What else did we learn from David Johnston’s intervention report? National

Former Governor-General David Johnston’s recommendation against a public inquiry into foreign interference was the highlight of his preliminary report on Tuesday, but it was far from the only conclusion worth noting.

The Special Rapporteur’s report, and his comments to reporters following its publication, provided new insights into the external threats Canada faces and the steps needed to combat them. Johnston also responded to critics who questioned his impartiality.

Below are some other highlights of Johnston’s work.

Johnston on his ties to Trudeau

Conservative Leader Pierre Poulevre and other opposition MPs argued after Johnston’s nomination in March that the former governor general could not be truly impartial because of his so-called friendship with the prime minister and ties to the Pierre Elliott Trudeau Foundation.

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It should be noted that Johnston was appointed governor-general by former conservative prime minister Stephen Harper.


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Polievre says he “doesn’t trust” Johnston to hold public hearings on foreign interference


Johnston told reporters Tuesday that his family and Trudeau’s family enjoyed “a few ski trips” when Trudeau was a child, noting that the families had cottages near each other in Quebec. He would later see Trudeau “from time to time” when the future prime minister was a student at McGill University while Johnston served as the school’s principal.

But Johnston said he had no relationship with Trudeau beyond that.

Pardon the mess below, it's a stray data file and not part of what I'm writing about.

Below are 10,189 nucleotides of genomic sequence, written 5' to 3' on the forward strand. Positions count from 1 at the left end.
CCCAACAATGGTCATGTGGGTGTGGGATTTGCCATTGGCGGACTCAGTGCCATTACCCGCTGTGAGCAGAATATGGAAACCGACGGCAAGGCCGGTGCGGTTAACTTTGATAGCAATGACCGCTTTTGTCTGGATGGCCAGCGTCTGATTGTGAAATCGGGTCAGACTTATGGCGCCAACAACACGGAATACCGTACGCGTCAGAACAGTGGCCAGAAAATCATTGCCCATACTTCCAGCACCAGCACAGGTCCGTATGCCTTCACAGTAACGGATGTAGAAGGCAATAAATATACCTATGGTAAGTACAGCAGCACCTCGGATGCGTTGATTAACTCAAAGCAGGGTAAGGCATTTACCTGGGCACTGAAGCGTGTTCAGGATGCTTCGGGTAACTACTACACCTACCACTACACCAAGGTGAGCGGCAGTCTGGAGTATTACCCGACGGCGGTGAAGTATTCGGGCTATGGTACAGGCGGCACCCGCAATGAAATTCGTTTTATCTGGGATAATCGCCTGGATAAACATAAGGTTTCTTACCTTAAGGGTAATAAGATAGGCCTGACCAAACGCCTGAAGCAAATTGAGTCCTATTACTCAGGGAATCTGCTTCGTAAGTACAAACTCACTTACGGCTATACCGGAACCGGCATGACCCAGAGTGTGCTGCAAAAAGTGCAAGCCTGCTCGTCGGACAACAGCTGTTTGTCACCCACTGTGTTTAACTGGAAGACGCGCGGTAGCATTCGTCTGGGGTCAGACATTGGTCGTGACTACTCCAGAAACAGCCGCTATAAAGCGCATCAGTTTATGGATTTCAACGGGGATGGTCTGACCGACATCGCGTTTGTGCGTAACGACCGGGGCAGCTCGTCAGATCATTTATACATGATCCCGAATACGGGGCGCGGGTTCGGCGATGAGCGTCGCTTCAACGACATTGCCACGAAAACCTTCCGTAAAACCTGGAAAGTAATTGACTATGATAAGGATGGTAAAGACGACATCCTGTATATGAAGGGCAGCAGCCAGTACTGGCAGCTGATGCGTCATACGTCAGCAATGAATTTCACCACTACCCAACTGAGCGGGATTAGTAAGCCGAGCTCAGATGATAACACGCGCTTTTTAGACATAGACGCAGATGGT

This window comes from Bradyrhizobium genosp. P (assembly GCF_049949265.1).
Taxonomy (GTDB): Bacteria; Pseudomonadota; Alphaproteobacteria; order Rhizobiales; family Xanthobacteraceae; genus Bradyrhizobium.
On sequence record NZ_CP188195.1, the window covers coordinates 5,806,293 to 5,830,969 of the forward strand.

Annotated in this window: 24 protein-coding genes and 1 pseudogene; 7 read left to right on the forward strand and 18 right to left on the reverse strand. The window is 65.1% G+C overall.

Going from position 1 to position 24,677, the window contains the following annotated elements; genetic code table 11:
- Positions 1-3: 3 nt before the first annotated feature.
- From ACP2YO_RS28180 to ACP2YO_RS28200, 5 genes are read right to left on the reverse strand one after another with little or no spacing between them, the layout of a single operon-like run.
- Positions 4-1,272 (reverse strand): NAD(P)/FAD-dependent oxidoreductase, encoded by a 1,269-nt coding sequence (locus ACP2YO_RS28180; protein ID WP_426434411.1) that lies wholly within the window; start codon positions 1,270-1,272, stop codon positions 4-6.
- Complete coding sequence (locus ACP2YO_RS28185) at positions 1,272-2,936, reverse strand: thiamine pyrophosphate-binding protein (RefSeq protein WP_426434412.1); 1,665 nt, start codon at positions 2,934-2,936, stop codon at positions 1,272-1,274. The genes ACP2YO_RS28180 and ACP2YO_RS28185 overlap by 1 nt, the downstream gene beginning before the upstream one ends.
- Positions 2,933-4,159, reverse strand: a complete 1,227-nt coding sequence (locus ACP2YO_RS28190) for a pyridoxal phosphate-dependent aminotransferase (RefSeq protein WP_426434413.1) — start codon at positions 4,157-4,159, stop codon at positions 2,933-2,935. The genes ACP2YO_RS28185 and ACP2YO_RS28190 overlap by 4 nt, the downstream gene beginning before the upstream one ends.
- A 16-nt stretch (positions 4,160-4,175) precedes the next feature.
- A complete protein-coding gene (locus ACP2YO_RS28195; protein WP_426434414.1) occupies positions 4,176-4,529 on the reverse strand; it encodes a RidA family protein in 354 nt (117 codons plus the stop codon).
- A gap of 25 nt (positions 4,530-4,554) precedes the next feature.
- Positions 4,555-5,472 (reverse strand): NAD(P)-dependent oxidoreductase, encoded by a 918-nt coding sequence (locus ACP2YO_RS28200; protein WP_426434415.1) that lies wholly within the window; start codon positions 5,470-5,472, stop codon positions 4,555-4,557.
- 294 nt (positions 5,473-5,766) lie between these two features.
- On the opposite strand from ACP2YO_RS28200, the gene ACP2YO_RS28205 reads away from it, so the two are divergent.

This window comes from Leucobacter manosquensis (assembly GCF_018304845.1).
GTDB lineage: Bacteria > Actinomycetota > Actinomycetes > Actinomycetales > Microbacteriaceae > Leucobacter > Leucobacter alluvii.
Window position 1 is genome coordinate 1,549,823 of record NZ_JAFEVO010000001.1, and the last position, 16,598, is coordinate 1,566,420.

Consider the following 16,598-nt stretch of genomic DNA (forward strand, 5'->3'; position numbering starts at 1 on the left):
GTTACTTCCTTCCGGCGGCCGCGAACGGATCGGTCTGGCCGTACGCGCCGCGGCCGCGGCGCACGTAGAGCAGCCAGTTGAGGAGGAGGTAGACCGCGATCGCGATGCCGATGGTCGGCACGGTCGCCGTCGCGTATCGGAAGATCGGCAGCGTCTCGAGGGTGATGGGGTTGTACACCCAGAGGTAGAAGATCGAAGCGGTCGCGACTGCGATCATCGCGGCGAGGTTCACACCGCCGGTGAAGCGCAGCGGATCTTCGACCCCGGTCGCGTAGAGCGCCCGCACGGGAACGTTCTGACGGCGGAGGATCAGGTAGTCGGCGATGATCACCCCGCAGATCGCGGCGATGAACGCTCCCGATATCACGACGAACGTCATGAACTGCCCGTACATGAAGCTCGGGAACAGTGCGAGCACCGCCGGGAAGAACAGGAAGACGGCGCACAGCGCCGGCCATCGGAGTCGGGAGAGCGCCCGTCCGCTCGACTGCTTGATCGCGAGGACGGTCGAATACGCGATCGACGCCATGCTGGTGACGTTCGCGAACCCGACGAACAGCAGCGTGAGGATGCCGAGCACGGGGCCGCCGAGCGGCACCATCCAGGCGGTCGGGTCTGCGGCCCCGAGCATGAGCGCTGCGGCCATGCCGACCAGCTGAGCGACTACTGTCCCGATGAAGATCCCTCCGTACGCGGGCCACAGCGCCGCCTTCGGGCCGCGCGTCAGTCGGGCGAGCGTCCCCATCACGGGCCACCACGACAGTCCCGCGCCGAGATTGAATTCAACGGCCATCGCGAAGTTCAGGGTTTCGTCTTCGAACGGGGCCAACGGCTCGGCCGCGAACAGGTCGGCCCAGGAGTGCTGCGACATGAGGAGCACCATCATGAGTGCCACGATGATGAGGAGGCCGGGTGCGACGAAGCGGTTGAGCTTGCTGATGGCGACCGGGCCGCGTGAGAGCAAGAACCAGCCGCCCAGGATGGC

“During that period, until he became a Liberal MP and I was governor general, I had no meeting with Justin Trudeau, no letters that I can recall, no phone calls,” she said, adding next time: met at Pierre Elliott Trudeau’s funeral.

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Johnston said his work with the Trudeau Foundation primarily involved funding scholarships while running several universities until he became a fellow in 2018. He said he attended several of the annual general meetings and donated between $300 and $400 a year, which he estimated. was “less than 1 percent” of his and his wife’s annual charitable giving.

He noted that his impartiality or integrity had not been questioned before and said the allegations against him were “disturbing”.

“This series of baseless allegations undermines trust in our public institutions,” he said, adding that it could deter Canadians from entering public service.

Johnston said he received an independent legal opinion on the matter from retired Supreme Court of Canada Justice Frank Iacobucci.

“I have no doubt that I had a conflict of interest, and I have no doubt at all, speaking from myself, about my impartiality,” he said.


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Alleged external interference. The potential political implications of Johnston’s decision not to investigate


Differences between Chinese and Russian intervention

Johnston’s report highlights the evolution of foreign interference threats from 2016, when Russia’s attempted meddling in the US presidential election alerted the world to a greater threat of interference, to today, where China is a growing focus of concern.

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Both countries are pursuing intervention in different ways, he told reporters on Tuesday.

“Russia is much more focused on destroying our democratic institutions,” he said.

“Chinese interference is much longer term, much more widespread and much more sophisticated and uses disinformation and other things to protect what China considers its special defense areas.”


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Johnston proposes public hearings on allegations of foreign interference